PCR for the identification of enteroviral infection in febrile infants during non-summer months

Carrie L. Byington, Bill Taggert, Karen Carrol, David Hillyard

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INTRODUCTION: Enteroviruses are believed to be important pathogens in infants, however, their overall contribution to fever in this age group, especially during non-summer months, is unknown. The availability of PCR for the diagnosis of enteroviral infection prompted an epidemiological investigation of the seasonal incidence of enteroviral infections in febrile infants. METHODS: As part of an on-going study, all unimmunized, febrile infants aged 1-90 days, admitted to Primary Children's Medical Center (Salt Lake City, UT) for a sepsis evaluation were enrolled. Specimens of blood, urine, and cerebrospinal fluid were tested for enteroviruses using a PCR assay (Roche Molecular Systems). Sequencing of PCR products was done to distinguish polio from non-polio enteroviruses. The results of all bacterial cultures, as well as information on outcome and charges was also collected. RESULTS: 130 infants were enrolled between 12/96 and 4/97. 13/130 (10%) were positive for enteroviruses on at least one sample. The incidence of enteroviral infection ranged from 2.5% in January to 14.6% in March. Sequencing confirmed that these were non-polio enteroviruses. One infant had a concomitant urinary tract infection requiring antibiotic treatment. All other infants recovered spontaneously from their infections. For infants with enteroviral infection alone, the average length of stay was 3.5 days with an average charge of $5,000. CONCLUSIONS: Non-polio enteroviral infections are common causes of fever in infants even during winter months. The use of PCR to identify these infants should be considered. Early identification may decrease length of hospital stay and unnecessary antibiotic administration.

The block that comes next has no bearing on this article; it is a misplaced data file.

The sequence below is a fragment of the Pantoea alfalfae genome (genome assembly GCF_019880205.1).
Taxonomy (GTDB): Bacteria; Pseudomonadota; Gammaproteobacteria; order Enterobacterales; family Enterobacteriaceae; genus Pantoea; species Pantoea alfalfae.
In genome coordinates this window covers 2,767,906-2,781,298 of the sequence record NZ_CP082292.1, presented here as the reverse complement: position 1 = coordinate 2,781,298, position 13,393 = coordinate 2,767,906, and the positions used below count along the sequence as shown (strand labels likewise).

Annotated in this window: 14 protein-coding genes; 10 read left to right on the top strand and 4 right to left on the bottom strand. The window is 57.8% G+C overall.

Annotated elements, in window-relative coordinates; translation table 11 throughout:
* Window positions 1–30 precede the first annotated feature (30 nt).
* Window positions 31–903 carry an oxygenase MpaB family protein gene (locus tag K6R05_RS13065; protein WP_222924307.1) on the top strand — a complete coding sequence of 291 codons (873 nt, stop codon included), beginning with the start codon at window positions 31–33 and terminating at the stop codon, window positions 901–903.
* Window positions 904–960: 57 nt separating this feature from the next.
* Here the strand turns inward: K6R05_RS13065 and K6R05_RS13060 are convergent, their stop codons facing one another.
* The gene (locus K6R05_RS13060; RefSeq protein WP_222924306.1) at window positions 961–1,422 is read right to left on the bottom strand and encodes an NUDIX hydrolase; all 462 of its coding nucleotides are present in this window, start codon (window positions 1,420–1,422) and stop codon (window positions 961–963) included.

Original languageEnglish (US)
Number of pages1
JournalClinical Infectious Diseases
Issue number2
StatePublished - Dec 1 1997
Externally publishedYes

ASJC Scopus subject areas

  • Microbiology (medical)
  • Infectious Diseases


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